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Belgian pianist tunes into fight against virus

By CHEN NAN | CHINA DAILY | Updated: 2020-02-27 07:54

Belgian pianist Jean-Francois Maljean poses with Dong ethnic girls in Liping county, Southwest China's Guizhou province, in 2016. [Photo provided to China Daily]

Belgian pianist Jean-Francois Maljean planned to go to Wuhan, Hubei province, in February to collaborate with a Chinese bianzhong (chime bells) player. However, the novel coronavirus outbreak forced him to postpone the trip.

The musician, who visited China for the first time in 2002 and has been a frequent visitor since then, decided to write a song after discussing the idea with his Chinese business partner, He Liu, who is a Wuhan native responsible for coordinating his performances.

"I have been playing concerts and traveling around China for almost 20 years. I have so many friends there, including friends in Wuhan. I also wanted to show my consideration to those people affected by the virus and those who are fighting in the hospitals, especially the doctors and nurses," says Maljean, 67, in an email interview with China Daily.

According to He, who met Maljean about five years ago when the pianist performed in Wuhan, it took the musician about three days to finish the song, Chime of The Dawn Bells, which was released online on Feb 10.

He, who works for a local media company in Wuhan, also invited 15 local residents to sing the Chinese version of the song, which was released on the country's social media platforms on Saturday.

"I wrote the Chinese lyrics and the 15 people singing the song are from all walks of life in Wuhan, such as medical staff, teachers and students," says He. "We are having a tough time right now, but people in Wuhan stay strong."

Maljean composed the music first, since the pianist already had an idea of a melody, which is inspired by a new piano solo album he is working on.

He Liu also discussed Wuhan's landmark buildings, such as the Yellow Crane Tower, and the city's famous scenery, such as its cherry blossoms, as well as the Yangtze River and bianzhong, which Maljean put into his music. Robert Murray, an English author, finalized the text, which gave the lyrics a poetic touch.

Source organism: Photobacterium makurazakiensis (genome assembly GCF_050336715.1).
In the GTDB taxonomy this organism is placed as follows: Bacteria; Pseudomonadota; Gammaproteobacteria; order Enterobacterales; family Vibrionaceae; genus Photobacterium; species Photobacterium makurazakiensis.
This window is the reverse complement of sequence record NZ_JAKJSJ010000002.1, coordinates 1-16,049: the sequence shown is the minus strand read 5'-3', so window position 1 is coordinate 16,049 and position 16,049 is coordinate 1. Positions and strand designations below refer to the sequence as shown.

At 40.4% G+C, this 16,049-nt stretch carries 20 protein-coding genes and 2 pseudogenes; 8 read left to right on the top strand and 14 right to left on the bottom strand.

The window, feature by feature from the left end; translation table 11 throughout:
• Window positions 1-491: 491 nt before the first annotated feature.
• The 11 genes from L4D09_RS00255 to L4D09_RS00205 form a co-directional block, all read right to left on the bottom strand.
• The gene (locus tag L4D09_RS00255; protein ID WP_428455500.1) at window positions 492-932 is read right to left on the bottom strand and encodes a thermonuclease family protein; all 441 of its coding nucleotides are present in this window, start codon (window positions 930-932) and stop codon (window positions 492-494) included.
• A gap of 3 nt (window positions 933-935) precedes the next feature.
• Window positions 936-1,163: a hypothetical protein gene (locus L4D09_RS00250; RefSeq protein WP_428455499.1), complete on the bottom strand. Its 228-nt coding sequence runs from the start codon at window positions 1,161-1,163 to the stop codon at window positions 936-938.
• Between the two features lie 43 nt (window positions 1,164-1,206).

Last year, He gave the pianist, who was in China at the time, a small bianzhong. The melodic sound of bianzhong was also used in the song, which gives it a "Chinese touch".

Maljean's daughter, Noemie Maljean, who is a professional singer, performs the lead vocals and Maljean, who has been learning Mandarin for years, sings the middle part-written by He-in Chinese.

"I have sung with my father at private events, but I haven't yet performed with him onstage. I hope that we will be able to do it very soon, maybe in China when the outbreak is over," says Noemie.

"I hope that my music can comfort people suffering in Wuhan and in China, and give them hope to fight this outbreak," says the pianist, whose parents were both medical doctors.

Born in Verviers, Belgium, Jean-Francois Maljean started to learn piano at 6 years old. At about 12, the classically-trained pianist became interested in a diversity of music genres, especially pop music like that of The Beatles. He went to the United States to learn jazz music at the Berklee College of Music in Boston and when he came back to Belgium, the pianist, then 23, eventually launched a career as a professional musician.

Jean-Francois Maljean initially started studying medicine following the advice of his parents but after two years, he quit and concentrated on music, "which is my true passion since childhood", he says.

His music, as he describes it, is full of hope and peace. He made a number of piano solo albums and instrumental albums, most of which have been released in China.

During his music career, the pianist experimented with musical fusion in China, mainly with Chinese ethnic groups. His trips to Qiandongnan Miao and Dong autonomous prefecture in Southwest China's Guizhou province saw him become interested in ethnic music there. He also traveled to Yunnan province and North China's Inner Mongolia autonomous region to experience local music. In 2010, Maljean collaborated with Chinese singer Shang Wenjie during the 2010 World Expo in Shanghai.

The Hubei Provincial Museum is known for its collection of the globally famed 2,400-year-old bronze chime bells of the Marquis Yi of Zeng State. A set comprises bells of varying sizes that produce different sounds when struck. Maljean has been interested in mixing his music with bianzhong for a long time.

"I've learned about chime bells in Hubei province and I definitely want to go to the museums to see them," says the pianist. "I hope that my first concert back in China will be in Wuhan, and I already dream of playing this concert with chime bells players from Hubei."

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